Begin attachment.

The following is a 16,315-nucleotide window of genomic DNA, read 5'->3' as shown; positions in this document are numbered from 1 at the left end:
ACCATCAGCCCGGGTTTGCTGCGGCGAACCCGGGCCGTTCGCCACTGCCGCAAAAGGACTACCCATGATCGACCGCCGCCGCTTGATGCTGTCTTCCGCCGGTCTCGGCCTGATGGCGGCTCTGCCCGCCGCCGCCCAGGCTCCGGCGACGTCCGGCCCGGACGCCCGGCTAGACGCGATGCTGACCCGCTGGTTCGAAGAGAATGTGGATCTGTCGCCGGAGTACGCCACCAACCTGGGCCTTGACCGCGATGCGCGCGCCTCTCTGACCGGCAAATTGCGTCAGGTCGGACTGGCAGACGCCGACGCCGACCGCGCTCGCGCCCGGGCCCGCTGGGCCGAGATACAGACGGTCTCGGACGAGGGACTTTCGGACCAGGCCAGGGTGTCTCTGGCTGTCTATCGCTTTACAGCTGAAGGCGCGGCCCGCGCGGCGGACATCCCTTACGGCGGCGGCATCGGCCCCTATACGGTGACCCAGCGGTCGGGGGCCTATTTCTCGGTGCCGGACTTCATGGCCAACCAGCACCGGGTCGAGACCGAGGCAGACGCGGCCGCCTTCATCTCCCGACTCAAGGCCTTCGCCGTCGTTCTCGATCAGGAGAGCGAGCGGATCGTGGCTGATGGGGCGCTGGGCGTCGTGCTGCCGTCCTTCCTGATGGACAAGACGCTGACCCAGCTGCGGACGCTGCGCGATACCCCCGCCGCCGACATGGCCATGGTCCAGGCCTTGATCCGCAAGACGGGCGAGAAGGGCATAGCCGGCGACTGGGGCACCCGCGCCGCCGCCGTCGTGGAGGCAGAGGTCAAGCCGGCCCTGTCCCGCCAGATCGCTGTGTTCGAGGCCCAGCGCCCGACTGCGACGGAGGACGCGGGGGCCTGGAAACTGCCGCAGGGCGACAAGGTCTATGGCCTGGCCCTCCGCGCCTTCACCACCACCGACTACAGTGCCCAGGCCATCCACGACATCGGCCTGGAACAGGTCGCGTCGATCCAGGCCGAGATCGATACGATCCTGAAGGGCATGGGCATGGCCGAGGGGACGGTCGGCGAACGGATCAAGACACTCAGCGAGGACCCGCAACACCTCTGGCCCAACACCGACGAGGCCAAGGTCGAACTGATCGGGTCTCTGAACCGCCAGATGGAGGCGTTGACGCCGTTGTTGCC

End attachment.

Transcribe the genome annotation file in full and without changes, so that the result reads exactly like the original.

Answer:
The following is a 16,315-nucleotide window of genomic DNA, read 5'->3' as shown; positions in this document are numbered from 1 at the left end:
ACCATCAGCCCGGGTTTGCTGCGGCGAACCCGGGCCGTTCGCCACTGCCGCAAAAGGACTACCCATGATCGACCGCCGCCGCTTGATGCTGTCTTCCGCCGGTCTCGGCCTGATGGCGGCTCTGCCCGCCGCCGCCCAGGCTCCGGCGACGTCCGGCCCGGACGCCCGGCTAGACGCGATGCTGACCCGCTGGTTCGAAGAGAATGTGGATCTGTCGCCGGAGTACGCCACCAACCTGGGCCTTGACCGCGATGCGCGCGCCTCTCTGACCGGCAAATTGCGTCAGGTCGGACTGGCAGACGCCGACGCCGACCGCGCTCGCGCCCGGGCCCGCTGGGCCGAGATACAGACGGTCTCGGACGAGGGACTTTCGGACCAGGCCAGGGTGTCTCTGGCTGTCTATCGCTTTACAGCTGAAGGCGCGGCCCGCGCGGCGGACATCCCTTACGGCGGCGGCATCGGCCCCTATACGGTGACCCAGCGGTCGGGGGCCTATTTCTCGGTGCCGGACTTCATGGCCAACCAGCACCGGGTCGAGACCGAGGCAGACGCGGCCGCCTTCATCTCCCGACTCAAGGCCTTCGCCGTCGTTCTCGATCAGGAGAGCGAGCGGATCGTGGCTGATGGGGCGCTGGGCGTCGTGCTGCCGTCCTTCCTGATGGACAAGACGCTGACCCAGCTGCGGACGCTGCGCGATACCCCCGCCGCCGACATGGCCATGGTCCAGGCCTTGATCCGCAAGACGGGCGAGAAGGGCATAGCCGGCGACTGGGGCACCCGCGCCGCCGCCGTCGTGGAGGCAGAGGTCAAGCCGGCCCTGTCCCGCCAGATCGCTGTGTTCGAGGCCCAGCGCCCGACTGCGACGGAGGACGCGGGGGCCTGGAAACTGCCGCAGGGCGACAAGGTCTATGGCCTGGCCCTCCGCGCCTTCACCACCACCGACTACAGTGCCCAGGCCATCCACGACATCGGCCTGGAACAGGTCGCGTCGATCCAGGCCGAGATCGATACGATCCTGAAGGGCATGGGCATGGCCGAGGGGACGGTCGGCGAACGGATCAAGACACTCAGCGAGGACCCGCAACACCTCTGGCCCAACACCGACGAGGCCAAGGTCGAACTGATCGGGTCTCTGAACCGCCAGATGGAGGCGTTGACGCCGTTGTTGCC